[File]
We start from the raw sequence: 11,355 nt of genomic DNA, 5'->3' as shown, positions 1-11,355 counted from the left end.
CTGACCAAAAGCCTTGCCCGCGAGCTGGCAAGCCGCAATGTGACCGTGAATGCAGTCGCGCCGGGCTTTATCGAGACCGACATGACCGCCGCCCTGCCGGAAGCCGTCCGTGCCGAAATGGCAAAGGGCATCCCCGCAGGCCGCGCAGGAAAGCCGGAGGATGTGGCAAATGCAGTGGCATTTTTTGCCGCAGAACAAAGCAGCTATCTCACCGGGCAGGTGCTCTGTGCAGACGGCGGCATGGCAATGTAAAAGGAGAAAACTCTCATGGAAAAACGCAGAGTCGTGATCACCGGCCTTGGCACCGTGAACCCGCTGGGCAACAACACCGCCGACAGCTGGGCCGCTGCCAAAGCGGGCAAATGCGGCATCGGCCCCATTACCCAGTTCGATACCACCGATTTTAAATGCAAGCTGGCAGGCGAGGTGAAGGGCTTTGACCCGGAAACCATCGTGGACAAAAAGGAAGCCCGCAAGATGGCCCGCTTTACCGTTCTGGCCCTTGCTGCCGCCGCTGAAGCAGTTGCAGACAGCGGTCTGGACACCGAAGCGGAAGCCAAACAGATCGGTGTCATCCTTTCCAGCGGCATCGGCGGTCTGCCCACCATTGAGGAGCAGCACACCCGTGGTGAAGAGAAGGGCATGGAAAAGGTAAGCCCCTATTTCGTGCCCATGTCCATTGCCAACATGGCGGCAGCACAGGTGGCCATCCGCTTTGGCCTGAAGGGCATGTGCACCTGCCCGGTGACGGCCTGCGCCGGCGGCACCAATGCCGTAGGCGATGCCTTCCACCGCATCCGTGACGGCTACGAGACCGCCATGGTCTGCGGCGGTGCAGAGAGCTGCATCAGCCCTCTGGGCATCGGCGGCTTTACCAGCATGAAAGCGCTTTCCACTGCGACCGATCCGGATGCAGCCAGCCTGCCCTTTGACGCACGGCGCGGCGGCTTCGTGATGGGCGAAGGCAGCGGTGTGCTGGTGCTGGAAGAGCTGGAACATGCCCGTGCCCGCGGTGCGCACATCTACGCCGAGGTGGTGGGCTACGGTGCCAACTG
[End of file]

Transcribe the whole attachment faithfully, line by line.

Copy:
We start from the raw sequence: 11,355 nt of genomic DNA, 5'->3' as shown, positions 1-11,355 counted from the left end.
CTGACCAAAAGCCTTGCCCGCGAGCTGGCAAGCCGCAATGTGACCGTGAATGCAGTCGCGCCGGGCTTTATCGAGACCGACATGACCGCCGCCCTGCCGGAAGCCGTCCGTGCCGAAATGGCAAAGGGCATCCCCGCAGGCCGCGCAGGAAAGCCGGAGGATGTGGCAAATGCAGTGGCATTTTTTGCCGCAGAACAAAGCAGCTATCTCACCGGGCAGGTGCTCTGTGCAGACGGCGGCATGGCAATGTAAAAGGAGAAAACTCTCATGGAAAAACGCAGAGTCGTGATCACCGGCCTTGGCACCGTGAACCCGCTGGGCAACAACACCGCCGACAGCTGGGCCGCTGCCAAAGCGGGCAAATGCGGCATCGGCCCCATTACCCAGTTCGATACCACCGATTTTAAATGCAAGCTGGCAGGCGAGGTGAAGGGCTTTGACCCGGAAACCATCGTGGACAAAAAGGAAGCCCGCAAGATGGCCCGCTTTACCGTTCTGGCCCTTGCTGCCGCCGCTGAAGCAGTTGCAGACAGCGGTCTGGACACCGAAGCGGAAGCCAAACAGATCGGTGTCATCCTTTCCAGCGGCATCGGCGGTCTGCCCACCATTGAGGAGCAGCACACCCGTGGTGAAGAGAAGGGCATGGAAAAGGTAAGCCCCTATTTCGTGCCCATGTCCATTGCCAACATGGCGGCAGCACAGGTGGCCATCCGCTTTGGCCTGAAGGGCATGTGCACCTGCCCGGTGACGGCCTGCGCCGGCGGCACCAATGCCGTAGGCGATGCCTTCCACCGCATCCGTGACGGCTACGAGACCGCCATGGTCTGCGGCGGTGCAGAGAGCTGCATCAGCCCTCTGGGCATCGGCGGCTTTACCAGCATGAAAGCGCTTTCCACTGCGACCGATCCGGATGCAGCCAGCCTGCCCTTTGACGCACGGCGCGGCGGCTTCGTGATGGGCGAAGGCAGCGGTGTGCTGGTGCTGGAAGAGCTGGAACATGCCCGTGCCCGCGGTGCGCACATCTACGCCGAGGTGGTGGGCTACGGTGCCAACTG